And, in a bonus edition of 'Science Diction,' Dr. Markel explains the origins of the word 'addiction:'
The now familiar medical diagnosis of "addiction" did not really exist until the late 19th century. The earliest use of the word was as an edict of Roman law. In antiquity, "addiction" referred to a bond of slavery that lenders imposed upon delinquent debtors or victims on their convicted aggressors. The offending individual was mandated to be "addicted" to the service of the person to whom they owed restitution.
From the 1500s on, the word was employed for those compelled to repeatedly act out any number of habits including gluttony, obstinacy, and even too much reading. By the 18th century, addiction occasionally signified the overconsumption of tobacco and alcohol. But it was the 19th century that witnessed the beginnings of its modern definition thanks to the over-prescription of opium and morphine by doctors to ailing patients. Soon after, doctors appropriated the words addiction and addict to describe "opium or morphine-eaters" who simply could not "kick" their habits.
Derived from the poppy, a red wild flower that flourishes in Turkey, Afghanistan, China, Asia Minor, and the Middle East, opium was the first transglobal pharmaceutical agent in the history of medicine. The more potent morphine was chemically derived from poppy sap in 1803. Named after Morpheus, the Greek god of dreams, the drug began to be mass marketed in the 1820s. Especially after the development of the hypodermic needle-syringe in 1853, there was an explosion of doctors freely prescribing and patients readily taking and abusing opium, morphine, and later codeine and heroin.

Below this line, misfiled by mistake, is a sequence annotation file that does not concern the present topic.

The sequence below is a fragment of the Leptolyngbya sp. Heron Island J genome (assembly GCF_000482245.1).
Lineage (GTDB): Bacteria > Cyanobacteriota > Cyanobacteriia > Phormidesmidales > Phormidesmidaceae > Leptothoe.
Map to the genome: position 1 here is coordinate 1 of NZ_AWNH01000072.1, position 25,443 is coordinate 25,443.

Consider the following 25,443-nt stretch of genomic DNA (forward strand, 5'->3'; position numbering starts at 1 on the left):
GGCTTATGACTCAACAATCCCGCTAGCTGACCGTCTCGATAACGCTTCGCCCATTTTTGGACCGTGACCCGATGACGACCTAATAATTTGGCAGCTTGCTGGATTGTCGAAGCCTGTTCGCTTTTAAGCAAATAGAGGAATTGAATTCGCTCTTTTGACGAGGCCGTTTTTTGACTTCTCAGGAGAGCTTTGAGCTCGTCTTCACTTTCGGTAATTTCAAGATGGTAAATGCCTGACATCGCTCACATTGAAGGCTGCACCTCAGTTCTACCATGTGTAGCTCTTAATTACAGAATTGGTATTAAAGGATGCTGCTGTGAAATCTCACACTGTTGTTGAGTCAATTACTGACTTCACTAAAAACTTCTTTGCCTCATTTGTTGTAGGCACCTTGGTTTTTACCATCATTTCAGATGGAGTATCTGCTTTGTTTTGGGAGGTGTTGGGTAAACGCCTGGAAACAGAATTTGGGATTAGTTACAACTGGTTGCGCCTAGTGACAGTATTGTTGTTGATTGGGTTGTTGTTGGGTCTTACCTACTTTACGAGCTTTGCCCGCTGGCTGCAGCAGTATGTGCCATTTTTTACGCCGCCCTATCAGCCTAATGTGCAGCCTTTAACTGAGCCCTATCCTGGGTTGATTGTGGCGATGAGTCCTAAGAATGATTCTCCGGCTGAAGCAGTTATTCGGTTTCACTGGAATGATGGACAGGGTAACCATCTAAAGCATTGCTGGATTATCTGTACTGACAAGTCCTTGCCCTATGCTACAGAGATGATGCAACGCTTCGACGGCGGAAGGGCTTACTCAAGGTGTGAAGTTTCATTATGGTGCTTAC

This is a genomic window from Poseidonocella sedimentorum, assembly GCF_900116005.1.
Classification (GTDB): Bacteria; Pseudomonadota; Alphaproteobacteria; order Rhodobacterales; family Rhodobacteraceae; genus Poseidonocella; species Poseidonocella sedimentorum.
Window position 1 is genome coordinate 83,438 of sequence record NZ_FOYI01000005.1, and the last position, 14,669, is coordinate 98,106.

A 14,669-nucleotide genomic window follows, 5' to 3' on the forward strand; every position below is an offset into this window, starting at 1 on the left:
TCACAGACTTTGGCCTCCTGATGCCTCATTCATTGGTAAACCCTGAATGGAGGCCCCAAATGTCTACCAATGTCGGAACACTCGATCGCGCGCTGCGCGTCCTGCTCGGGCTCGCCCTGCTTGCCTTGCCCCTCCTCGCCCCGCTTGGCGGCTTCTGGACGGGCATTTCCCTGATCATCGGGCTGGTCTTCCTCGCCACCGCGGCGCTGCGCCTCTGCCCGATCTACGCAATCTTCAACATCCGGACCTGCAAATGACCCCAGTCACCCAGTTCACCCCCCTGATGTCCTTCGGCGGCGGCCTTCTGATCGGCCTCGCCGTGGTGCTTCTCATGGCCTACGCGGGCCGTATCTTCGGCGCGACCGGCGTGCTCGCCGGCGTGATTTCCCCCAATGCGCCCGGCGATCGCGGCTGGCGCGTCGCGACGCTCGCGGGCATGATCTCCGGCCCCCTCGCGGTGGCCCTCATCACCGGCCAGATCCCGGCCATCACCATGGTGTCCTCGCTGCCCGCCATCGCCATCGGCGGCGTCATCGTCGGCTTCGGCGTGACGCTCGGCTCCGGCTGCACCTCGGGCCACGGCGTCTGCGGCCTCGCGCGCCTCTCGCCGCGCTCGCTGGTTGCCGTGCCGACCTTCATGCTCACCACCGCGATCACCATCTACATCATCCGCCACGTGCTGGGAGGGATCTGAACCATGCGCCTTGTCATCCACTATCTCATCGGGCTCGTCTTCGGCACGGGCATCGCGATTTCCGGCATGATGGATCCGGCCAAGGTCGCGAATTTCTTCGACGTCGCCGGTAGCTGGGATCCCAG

In 1884, the Detroit pharmaceutical house, Parke, Davis and Company, began pushing their latest miracle drug, cocaine. It was heralded as a sure-fire painkiller, an anodyne for depression, and even a morphine addiction cure. One of the leading advocates of this last use was a neurologist named Sigmund Freud.
Substituting one addictive drug for another was a common medical means of treating substance abuse in the late 19th century. It is impossible to quantify how many morphininists were unwittingly turned into cocaine addicts during this era; similarly, alcoholics were often prescribed morphine and tobacco to help them kick their drinking habits. At the dawn of the doctor’s recognition of addiction as a disease, what all these games of medical musical chairs most reliably did was to create "new and improved" addicts. One of the most tragic victims of this therapeutic approach was the master surgeon, and creator of the surgical rubber glove, William Halsted.
In the century that followed, a revolution has occurred in our understanding of addiction to mind-altering substances. Today, many experts believe that compulsive behaviors such as excessive gambling, hypersexual activity and overeating fit the disease model of addiction. Rather than a form of slavery, a nasty habit, or bad character, brain imaging studies have demonstrated that addiction is the neurological equivalent of an overloaded power switch. Once activated, an insurgency of bad judgment and risky behaviors hijacks the brain’s delicate circuitry, in exchange for brief, artificial states of well being.
In the years to come, it is certain that the definition—as well as the science and treatment—of addiction will continue to evolve in ways we cannot even imagine.